Ridley Scott's made some great flicks. My favorite is Alien (1979), one of the best ever science-fiction thrillers (and the flick that made Sigourney Weaver's career). McCarthy is one of the premier writers of our time, having written such classic literary novels as Blood Meridian and The Road. Artists like these aren't common. 

Judging from their previous works, you can expect the world they create to be beautiful, yes --but also appallingly dark.

Right on both counts! The Counselor is a suspenseful and profound flick that makes you stare into the face of an abyss that most of us would rather not know exists.

It's the story of an unnamed protagonist, the counselor. (McCarthy often refrains from naming his protagonists.) The counselor is a successful criminal attorney in El Paso who decides to dive into the dangerous and violent world of international drug trafficking. The counselor is in love with Laura (Cruz) and wants to provide her with a life of comfort and opulence. He partners up with a coke-dealing client, hedonistic Reiner (Bardem), and a shady finance lawyer named Westray (Pitt). Malkina (Diaz) is Reiner's sharp-as-a-razor girlfriend who always seems to be in the know about everything. She has cheetah spots tattooed down her flank. She owns two of the predatory cats, which she occasionally sets loose upon the local jack-rabbit population.

The complicated scheme involves making a big drug buy from a cartel in Mexico and delivering the cargo to a distributor in Chicago. "A one time thing," as the counselor imagines. If everything goes as planned, money changes hands and everyone walks away happy.

It doesn't work out that way.

The acting was great, Bardem in particular. The dialog is sharp and significant, with lots of profound exchanges.

"When the axe comes through the door, I'll already be gone. You know that," Malkina says. Reiner nods. "That's fair."

"It's not my fault," the counsellor protests. "It's just a coincidence." "These people don't believe in coincidences," Westray replies with matter-of-fact coldness. "They've heard about them. But they've never seen one."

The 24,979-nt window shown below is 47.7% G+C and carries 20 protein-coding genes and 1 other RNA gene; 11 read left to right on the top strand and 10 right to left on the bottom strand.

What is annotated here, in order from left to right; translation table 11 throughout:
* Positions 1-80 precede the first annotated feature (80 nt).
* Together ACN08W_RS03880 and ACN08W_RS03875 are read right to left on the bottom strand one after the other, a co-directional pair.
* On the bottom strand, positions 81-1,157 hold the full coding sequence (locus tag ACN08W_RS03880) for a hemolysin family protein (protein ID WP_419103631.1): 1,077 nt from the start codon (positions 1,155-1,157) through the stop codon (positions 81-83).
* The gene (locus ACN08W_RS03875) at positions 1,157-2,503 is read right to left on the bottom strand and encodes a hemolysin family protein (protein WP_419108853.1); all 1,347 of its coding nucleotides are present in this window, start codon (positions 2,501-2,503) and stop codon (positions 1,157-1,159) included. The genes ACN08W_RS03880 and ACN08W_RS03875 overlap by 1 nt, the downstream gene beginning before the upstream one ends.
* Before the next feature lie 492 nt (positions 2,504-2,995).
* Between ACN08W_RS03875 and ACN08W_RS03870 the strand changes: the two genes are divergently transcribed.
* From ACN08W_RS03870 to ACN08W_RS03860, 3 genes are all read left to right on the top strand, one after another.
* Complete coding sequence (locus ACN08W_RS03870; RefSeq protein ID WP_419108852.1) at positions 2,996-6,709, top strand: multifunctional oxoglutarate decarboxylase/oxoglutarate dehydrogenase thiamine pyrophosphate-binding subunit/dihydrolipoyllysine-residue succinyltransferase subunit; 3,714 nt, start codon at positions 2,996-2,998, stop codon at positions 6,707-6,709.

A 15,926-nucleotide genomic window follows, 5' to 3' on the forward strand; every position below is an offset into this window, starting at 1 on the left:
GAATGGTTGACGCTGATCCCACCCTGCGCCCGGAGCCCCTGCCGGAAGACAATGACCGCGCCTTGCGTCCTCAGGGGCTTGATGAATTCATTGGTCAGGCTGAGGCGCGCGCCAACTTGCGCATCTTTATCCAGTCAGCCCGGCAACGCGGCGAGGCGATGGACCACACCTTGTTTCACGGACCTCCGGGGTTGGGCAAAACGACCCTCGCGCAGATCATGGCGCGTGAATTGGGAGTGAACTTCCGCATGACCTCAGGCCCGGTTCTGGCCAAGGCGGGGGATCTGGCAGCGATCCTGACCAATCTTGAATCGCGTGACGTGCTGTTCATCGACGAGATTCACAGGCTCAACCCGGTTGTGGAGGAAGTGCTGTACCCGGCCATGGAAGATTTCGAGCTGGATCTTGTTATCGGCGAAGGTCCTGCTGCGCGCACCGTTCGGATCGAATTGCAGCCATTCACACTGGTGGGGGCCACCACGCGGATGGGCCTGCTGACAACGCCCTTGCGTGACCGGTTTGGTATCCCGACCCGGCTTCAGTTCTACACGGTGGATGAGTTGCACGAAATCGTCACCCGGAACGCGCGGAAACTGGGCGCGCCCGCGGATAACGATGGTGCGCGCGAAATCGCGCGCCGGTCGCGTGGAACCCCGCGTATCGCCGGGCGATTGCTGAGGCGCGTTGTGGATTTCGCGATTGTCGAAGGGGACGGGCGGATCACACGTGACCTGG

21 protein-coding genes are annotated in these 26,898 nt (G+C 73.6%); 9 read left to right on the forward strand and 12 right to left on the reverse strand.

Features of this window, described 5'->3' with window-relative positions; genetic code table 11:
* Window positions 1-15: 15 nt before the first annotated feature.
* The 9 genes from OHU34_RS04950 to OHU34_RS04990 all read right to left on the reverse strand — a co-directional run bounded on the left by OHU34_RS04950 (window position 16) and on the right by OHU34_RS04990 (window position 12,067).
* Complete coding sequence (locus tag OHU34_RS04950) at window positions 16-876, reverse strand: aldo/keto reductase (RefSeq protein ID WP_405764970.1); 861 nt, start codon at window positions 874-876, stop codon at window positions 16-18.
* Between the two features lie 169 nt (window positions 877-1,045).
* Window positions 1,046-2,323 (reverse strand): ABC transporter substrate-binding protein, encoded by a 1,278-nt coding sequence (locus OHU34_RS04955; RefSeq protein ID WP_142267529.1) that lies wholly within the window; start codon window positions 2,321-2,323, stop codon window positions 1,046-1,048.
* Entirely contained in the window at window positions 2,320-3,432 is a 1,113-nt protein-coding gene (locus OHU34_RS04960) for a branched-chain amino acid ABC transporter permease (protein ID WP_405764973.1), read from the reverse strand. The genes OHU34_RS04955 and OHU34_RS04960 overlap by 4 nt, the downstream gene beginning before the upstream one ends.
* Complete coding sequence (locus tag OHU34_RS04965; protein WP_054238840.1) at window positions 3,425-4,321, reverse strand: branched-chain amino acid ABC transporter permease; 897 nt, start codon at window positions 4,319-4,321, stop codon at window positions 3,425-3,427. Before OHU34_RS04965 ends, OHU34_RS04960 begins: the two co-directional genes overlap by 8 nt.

And then there is the soul chilling exchange between the counselor and an unnamed, mobbed-up Mexican lawyer played by Ruben Blades. "There is no choosing," the lawyer says. "The choosing was done a long time ago. There is only accepting."

This is the stuff that keeps me coming back for more. McCarthy has few rivals when it comes to delivering maximum meaning with the minimum number of words. And when the lines are delivered by a cast that strong, it is positively sublime.

This is a well-crafted, suspenseful film that has you sitting in your seat, dreading what is to come. (Expectations are set early when Reiner describes the use of a ghastly assassination tool called a bolito.) And that's the way things go in McCarthy stories: Things are set in motion and there is no going back. Some of the characters accept it. Others fight their fates. Can you guess who gets the worst of it?

But at times the Shakespearean soliloquies seemed a bit forced and unlikely. And the movie's 111 minutes ran a bit long.

McCarthy's usual explorations of solipsism and predestination are powerfully presented. But, you know, The Counselor covers much of the same ground that was already covered by No Country for Old Men. In fact, the two stories have a lot of similar elements: a protagonist who sacrifices his woman in a futile attempt to save himself, a grizzly murder by garrote, a ruthlessly competent villain. The Counselor is different from No Country in that it is more talking, less action. But it's the usual McCarthy: despair in the face of the void.

I enjoyed the hell out of this flick. But it's not for everybody.

Tuesday, October 08, 2013

River (Pt. XIV)

Jonah's performance grinds forward. Not a single soul has left the area around the food cart. Hector, forgotten behind the counter, rests on his elbows, himself caught up in the show. La abuelita rocks on her stool, working her beads. Passers-by from the esplanade collect on the periphery. Flo moves from the bench to a place in the shade, nearer to Jonah, tickling the edge of his vision. Only Eddie seems to have lost interest. He sits with his back to Jonah, staring out at the river. It bothers Jonah, but he files it away for later analysis. The show must go on.